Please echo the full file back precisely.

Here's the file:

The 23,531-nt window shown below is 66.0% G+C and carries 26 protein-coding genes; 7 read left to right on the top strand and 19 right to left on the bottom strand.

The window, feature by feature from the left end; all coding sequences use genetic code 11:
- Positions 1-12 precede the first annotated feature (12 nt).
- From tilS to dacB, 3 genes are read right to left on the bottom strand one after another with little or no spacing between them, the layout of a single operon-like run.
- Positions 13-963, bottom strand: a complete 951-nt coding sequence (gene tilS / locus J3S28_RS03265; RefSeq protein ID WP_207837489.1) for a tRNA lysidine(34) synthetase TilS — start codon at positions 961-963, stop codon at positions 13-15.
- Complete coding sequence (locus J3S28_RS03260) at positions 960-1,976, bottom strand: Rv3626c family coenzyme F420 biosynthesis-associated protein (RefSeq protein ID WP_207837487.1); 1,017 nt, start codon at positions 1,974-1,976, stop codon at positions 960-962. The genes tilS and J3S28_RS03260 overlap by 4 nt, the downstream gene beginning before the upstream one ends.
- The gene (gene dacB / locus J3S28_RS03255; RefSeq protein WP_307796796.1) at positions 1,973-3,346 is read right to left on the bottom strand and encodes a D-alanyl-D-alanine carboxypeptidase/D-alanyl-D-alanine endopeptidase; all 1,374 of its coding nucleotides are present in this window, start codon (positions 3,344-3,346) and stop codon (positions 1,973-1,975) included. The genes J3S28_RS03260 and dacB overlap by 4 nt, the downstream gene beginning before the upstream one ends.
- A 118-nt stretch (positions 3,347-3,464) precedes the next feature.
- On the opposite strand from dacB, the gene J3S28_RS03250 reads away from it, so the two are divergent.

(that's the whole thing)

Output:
The 23,531-nt window shown below is 66.0% G+C and carries 26 protein-coding genes; 7 read left to right on the top strand and 19 right to left on the bottom strand.

The window, feature by feature from the left end; all coding sequences use genetic code 11:
- Positions 1-12 precede the first annotated feature (12 nt).
- From tilS to dacB, 3 genes are read right to left on the bottom strand one after another with little or no spacing between them, the layout of a single operon-like run.
- Positions 13-963, bottom strand: a complete 951-nt coding sequence (gene tilS / locus J3S28_RS03265; RefSeq protein ID WP_207837489.1) for a tRNA lysidine(34) synthetase TilS — start codon at positions 961-963, stop codon at positions 13-15.
- Complete coding sequence (locus J3S28_RS03260) at positions 960-1,976, bottom strand: Rv3626c family coenzyme F420 biosynthesis-associated protein (RefSeq protein ID WP_207837487.1); 1,017 nt, start codon at positions 1,974-1,976, stop codon at positions 960-962. The genes tilS and J3S28_RS03260 overlap by 4 nt, the downstream gene beginning before the upstream one ends.
- The gene (gene dacB / locus J3S28_RS03255; RefSeq protein WP_307796796.1) at positions 1,973-3,346 is read right to left on the bottom strand and encodes a D-alanyl-D-alanine carboxypeptidase/D-alanyl-D-alanine endopeptidase; all 1,374 of its coding nucleotides are present in this window, start codon (positions 3,344-3,346) and stop codon (positions 1,973-1,975) included. The genes J3S28_RS03260 and dacB overlap by 4 nt, the downstream gene beginning before the upstream one ends.
- A 118-nt stretch (positions 3,347-3,464) precedes the next feature.
- On the opposite strand from dacB, the gene J3S28_RS03250 reads away from it, so the two are divergent.